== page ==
Bull & Bull v Hall & Preddy
Mr and Mrs Bull ran a private hotel. On 4 September 2008, Mr Preddy booked a double room for himself and his civil partner, Mr Hall, by telephone.
When Mr Hall and Mr Preddy arrived at the hotel, Mr and Mrs Bull refused to honour the booking because of their policy of restricting the provision of double beds to married couples, in accordance with their religious beliefs. They believe that monogamous heterosexual marriage is the form of partnership uniquely intended for full sexual relations and that both homosexual and heterosexual sexual relations outside marriage are sinful.
Both homosexual and heterosexual unmarried couples were permitted to stay in twin-bedded rooms. Mr Hall and Mr Preddy brought claims of direct and indirect sexual orientation discrimination in relation to the provision of goods, facilities and services under the Equality Act 2010.
His Honour Judge Rutherford made a declaration that Mr and Mrs Bull had discriminated against Mr Hall and Mr Preddy. Mr and Mrs Bull appealed to the Court of Appeal.
The Court of Appeal held that Mr and Mrs Bull had directly discriminated against Mr Hall and Mr Preddy. A homosexual couple could not comply with the requirement to be married, which is necessarily linked to the characteristic of heterosexual orientation. As there was direct discrimination on the ground of sexual orientation, it was not necessary to consider whether or not there was also indirect discrimination.
In addition, the Court of Appeal held that there was no contravention of the Bulls’ human rights to freedom of religion under art.9 of the European Convention on Human Rights. The Bulls’ running of the hotel along Christian principles was a manifestation of their religion, but interference with it could be justified as a legitimate aim and the means of achieving it were appropriate and necessary.
The legal framework for the interference, namely the legislation prohibiting discrimination on the ground of sexual orientation, aims to ensure equality for all regardless of sexual orientation and that civil partnerships are treated as marriage for the purposes of the provision of goods, services and facilities, and this is an aim recognised by the European Court on Human Rights.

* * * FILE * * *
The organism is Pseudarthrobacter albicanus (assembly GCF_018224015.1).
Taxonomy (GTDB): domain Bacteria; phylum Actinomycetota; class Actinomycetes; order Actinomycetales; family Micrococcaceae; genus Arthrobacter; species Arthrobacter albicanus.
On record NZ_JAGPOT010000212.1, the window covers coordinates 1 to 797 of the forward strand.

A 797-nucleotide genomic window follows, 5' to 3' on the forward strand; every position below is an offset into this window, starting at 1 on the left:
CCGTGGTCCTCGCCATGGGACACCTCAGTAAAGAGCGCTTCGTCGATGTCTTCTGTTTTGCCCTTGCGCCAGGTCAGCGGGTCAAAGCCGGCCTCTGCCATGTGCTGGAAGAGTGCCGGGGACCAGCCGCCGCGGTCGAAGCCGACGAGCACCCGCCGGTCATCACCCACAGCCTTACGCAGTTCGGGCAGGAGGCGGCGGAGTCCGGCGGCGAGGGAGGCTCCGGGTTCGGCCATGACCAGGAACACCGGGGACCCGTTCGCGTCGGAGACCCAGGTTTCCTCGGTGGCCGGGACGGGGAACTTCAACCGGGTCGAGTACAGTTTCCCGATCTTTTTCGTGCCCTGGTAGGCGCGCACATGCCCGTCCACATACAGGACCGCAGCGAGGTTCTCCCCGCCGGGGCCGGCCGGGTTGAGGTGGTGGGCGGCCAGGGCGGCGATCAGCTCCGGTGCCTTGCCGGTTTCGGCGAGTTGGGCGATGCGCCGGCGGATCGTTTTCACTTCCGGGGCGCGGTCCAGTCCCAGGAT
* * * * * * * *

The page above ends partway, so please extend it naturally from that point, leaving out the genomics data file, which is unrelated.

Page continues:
To the extent that the equality legislation limited the manifestation of the Bulls’ religious beliefs, the limitations are necessary in a democratic society for the protection of the rights and freedoms of others. The Bulls did not face any difficulty in manifesting their religious beliefs: they were merely prohibited from so doing in the commercial context that they had chosen.
The Court of Appeal in this case drew heavily on case law from the employment field, including Ladele v London Borough of Islington  EWCA Civ 1357 CA and McFarlane v Relate Avon Ltd  IRLR 872 CA, both of which also considered the potential conflict between sexual orientation and religious belief.
This case was decided under the Equality Act (Sexual Orientation) Regulations 2007 (SI 2007/1263), but there is no reason why the outcome would be different under the Equality Act 2010.
This case received a great deal of press attention and has raised controversy about the so-called clash of rights between religion and sexual orientation. However, the central issue in the case was not to weigh up the relative rights of gay couples and Christians, but to decide whether or not the two claimants had been discriminated against on the ground of their sexual orientation.
Ultimately, the factor that was fatal to the Bulls’ case was that the equality legislation provides that civil partnership is an equivalent circumstance to marriage. It was not open to the Bulls to argue that they were entitled to draw a distinction between married couples and civil partners. As civil partners are therefore in the same position as married couples and yet were treated less favourably, it was surely inevitable that the finding of direct discrimination would follow.
Sandra Wallace, employment partner, DLA Piper
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